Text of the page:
Thats funny. Two carburators and multiple shut-off valve changes and still if I don't take special steps fuel will drip from the intake. Having had to drain the tank multiple times over the past year, I was surprised how little pressure there was at the fuel line on a full tank. I figure more than 60 lbs of fuel. Thought it would be an interesting question.
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Old 08-16-2020, 09:28 AM   #13
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Default Re: Fuel pressure at the carburetor?

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Originally Posted by old31 View Post
Oh you guys are killing me. My head hurts. I'm confused. I'm old. What math, arithmetic pleeeeeze save me.

All I know and care about is when I turn the valve the gas flows down hill. That has something to do with gravity, and that is good enough for me thank you.
A wise man indeed. Your logic is what the hobby is all about. Our hobby will last forever with people like you. Hooray !
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Old 08-16-2020, 09:31 AM   #14
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Default Re: Fuel pressure at the carburetor?

The equation for the static pressure at the bottom of the tank Pressure = density of gasoline x acceleration due to gravity x height of tank. This is high school science and it came before rocket science! As a matter of fact, Daniel Bernoulli (1700 to 1782), a Swiss mathematician and physicist, developed this science in his theories of fluid mechanics.
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Old 08-16-2020, 10:07 AM   #15
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Default Re: Fuel pressure at the carburetor?

The specific gravity of car fuel at 60C is about 0.73 (Google).

Methinks that you meant 60F
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Old 08-16-2020, 11:59 AM   #16
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Default Re: Fuel pressure at the carburetor?

Quote:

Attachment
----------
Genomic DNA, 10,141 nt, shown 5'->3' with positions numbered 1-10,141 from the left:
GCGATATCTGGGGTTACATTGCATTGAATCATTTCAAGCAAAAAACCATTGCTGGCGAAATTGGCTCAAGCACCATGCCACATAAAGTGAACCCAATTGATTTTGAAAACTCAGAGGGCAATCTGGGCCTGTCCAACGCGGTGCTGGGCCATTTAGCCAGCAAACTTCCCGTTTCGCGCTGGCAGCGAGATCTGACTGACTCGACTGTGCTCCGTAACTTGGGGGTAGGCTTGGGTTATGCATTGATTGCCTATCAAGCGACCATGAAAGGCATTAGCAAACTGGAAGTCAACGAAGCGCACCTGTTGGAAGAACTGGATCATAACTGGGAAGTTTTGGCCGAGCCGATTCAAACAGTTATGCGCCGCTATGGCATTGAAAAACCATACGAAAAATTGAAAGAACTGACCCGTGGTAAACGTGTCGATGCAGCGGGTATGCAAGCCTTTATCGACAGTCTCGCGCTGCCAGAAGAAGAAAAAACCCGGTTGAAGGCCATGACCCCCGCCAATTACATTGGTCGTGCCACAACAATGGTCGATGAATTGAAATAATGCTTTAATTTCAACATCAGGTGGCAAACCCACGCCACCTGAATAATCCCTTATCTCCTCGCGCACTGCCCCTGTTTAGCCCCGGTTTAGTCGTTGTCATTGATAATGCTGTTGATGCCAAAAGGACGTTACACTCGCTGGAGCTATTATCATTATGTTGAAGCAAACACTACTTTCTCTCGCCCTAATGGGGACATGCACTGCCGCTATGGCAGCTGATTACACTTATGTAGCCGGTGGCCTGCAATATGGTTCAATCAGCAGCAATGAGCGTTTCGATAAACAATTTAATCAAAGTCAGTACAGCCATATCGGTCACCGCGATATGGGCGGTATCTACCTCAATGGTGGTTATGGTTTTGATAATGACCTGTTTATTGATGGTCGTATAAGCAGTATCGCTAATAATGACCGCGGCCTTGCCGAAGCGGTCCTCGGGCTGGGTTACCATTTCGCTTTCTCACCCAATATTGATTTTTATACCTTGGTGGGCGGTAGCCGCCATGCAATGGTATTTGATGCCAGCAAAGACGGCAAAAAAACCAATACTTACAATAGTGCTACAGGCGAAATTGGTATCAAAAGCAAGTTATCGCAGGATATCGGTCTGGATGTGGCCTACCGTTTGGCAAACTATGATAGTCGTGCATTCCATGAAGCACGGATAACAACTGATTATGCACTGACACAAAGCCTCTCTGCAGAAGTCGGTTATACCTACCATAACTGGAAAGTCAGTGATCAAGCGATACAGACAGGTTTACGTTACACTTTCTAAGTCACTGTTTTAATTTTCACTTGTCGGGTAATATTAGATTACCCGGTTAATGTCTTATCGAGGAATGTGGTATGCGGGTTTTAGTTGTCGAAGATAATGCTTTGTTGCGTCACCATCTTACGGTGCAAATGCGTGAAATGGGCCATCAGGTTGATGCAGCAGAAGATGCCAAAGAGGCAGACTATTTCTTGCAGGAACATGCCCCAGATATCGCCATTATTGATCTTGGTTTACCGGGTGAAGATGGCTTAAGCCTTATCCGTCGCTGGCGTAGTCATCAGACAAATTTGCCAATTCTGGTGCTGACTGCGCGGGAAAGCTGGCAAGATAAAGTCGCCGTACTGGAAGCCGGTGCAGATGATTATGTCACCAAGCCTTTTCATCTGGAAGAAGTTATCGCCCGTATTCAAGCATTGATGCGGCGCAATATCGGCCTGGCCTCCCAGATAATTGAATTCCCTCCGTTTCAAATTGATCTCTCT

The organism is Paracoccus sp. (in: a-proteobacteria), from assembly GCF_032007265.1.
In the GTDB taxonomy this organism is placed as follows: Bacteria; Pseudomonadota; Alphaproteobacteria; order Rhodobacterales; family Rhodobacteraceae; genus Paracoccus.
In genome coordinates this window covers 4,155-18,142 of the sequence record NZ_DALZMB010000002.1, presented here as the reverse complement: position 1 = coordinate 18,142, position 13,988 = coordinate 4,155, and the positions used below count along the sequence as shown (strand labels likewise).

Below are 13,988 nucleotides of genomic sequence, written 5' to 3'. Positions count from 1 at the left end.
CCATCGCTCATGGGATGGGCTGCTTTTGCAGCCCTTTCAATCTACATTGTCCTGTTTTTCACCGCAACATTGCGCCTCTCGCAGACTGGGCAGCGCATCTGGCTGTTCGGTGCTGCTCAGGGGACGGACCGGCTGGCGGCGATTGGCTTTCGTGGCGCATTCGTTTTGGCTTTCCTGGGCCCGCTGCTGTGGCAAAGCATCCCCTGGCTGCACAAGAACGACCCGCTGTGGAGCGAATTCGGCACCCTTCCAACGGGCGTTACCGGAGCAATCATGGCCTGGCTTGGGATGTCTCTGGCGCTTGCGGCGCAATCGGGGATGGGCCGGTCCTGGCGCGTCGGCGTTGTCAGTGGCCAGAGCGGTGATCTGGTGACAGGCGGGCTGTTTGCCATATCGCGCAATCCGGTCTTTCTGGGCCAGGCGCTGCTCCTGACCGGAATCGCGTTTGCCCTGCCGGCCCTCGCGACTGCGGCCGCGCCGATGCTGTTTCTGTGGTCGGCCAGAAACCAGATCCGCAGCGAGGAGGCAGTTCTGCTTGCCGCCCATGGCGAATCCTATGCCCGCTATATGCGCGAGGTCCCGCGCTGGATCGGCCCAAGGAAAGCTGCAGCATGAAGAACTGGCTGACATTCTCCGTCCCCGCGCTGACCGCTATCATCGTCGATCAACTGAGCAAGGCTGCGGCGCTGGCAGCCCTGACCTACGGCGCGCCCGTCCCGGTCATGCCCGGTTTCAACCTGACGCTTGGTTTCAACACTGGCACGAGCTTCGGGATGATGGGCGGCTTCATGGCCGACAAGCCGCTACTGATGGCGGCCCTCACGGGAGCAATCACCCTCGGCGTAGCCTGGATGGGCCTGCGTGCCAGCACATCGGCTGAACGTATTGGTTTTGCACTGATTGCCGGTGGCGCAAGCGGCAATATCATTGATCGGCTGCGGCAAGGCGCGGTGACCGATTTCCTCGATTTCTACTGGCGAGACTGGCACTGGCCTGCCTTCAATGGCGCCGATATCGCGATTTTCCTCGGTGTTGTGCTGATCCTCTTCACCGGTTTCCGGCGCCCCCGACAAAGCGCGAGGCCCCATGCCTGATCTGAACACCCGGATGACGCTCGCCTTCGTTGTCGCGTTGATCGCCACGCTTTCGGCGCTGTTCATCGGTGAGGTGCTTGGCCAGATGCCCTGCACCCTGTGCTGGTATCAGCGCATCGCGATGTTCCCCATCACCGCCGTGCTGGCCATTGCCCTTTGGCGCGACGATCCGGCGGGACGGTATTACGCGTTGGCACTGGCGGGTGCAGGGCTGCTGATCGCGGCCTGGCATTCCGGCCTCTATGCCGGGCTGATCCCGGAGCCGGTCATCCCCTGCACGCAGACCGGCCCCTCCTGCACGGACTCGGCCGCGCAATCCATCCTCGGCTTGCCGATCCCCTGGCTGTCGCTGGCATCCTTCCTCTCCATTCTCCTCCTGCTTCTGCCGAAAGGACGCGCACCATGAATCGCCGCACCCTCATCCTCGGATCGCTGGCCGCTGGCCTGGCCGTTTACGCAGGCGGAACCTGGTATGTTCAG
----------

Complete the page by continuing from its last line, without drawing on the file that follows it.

Originally Posted by daren007 View Post
This is called “head pressure”. For those that fly this is important especially between high wing and low wing aircraft.



???????
I've been a CFII/MEII for 40 years. Your gonna have to explain that one to me.

Last edited by Patrick L.; 08-16-2020 at 12:12 PM.
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Old 08-16-2020, 12:48 PM   #17
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Default Re: Fuel pressure at the carburetor?

It's not about the weight of the volume of the tank, it's about the weight of the column of fuel. A water tower with water level at 100 feet will have the same pressure if it hold 100 gallons or 1 million gallons.
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Old 08-16-2020, 01:12 PM   #18
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Default Re: Fuel pressure at the carburetor?

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Originally Posted by eagle View Post
It's not about the weight of the volume of the tank, it's about the weight of the column of fuel. A water tower with water level at 100 feet will have the same pressure if it hold 100 gallons or 1 million gallons.



My brain hurts, but then I could not get through/pass Physics class in College either.
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Old 08-16-2020, 05:41 PM   #19
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Default Re: Fuel pressure at the carburetor?

The pressure a liquid exerts depends on the height/depth of the liquid, its weight density and force of gravity.
Two equations: P = mgh or P = Dw(h) where m = liquid mass, g = gravity, h = liquid height/depth and Dw = liquid weight density.

Either way you do it the answer here, ( 22" height ) = .58 lbs/sq inch.

What no one figured tho' is the # of sq inches of area in the cross section of the tube that feeds the gas to the carburetor. It certainly is not 1 sq inch. The ID of the tube might be 1/8" or .125 ".

Some of you are asleep now with these #'s. If not you can continue on. It is an interesting exercise. The only answer needed here is that the system in a Model A works so the Ford engineers had it figured out OK. Bill
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Old 08-16-2020, 05:53 PM   #20
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Default Re: Fuel pressure at the carburetor?

If I wanted to know the pressure [ I don't ] I would just hook up a gauge. Maybe the needle would give a little wiggle.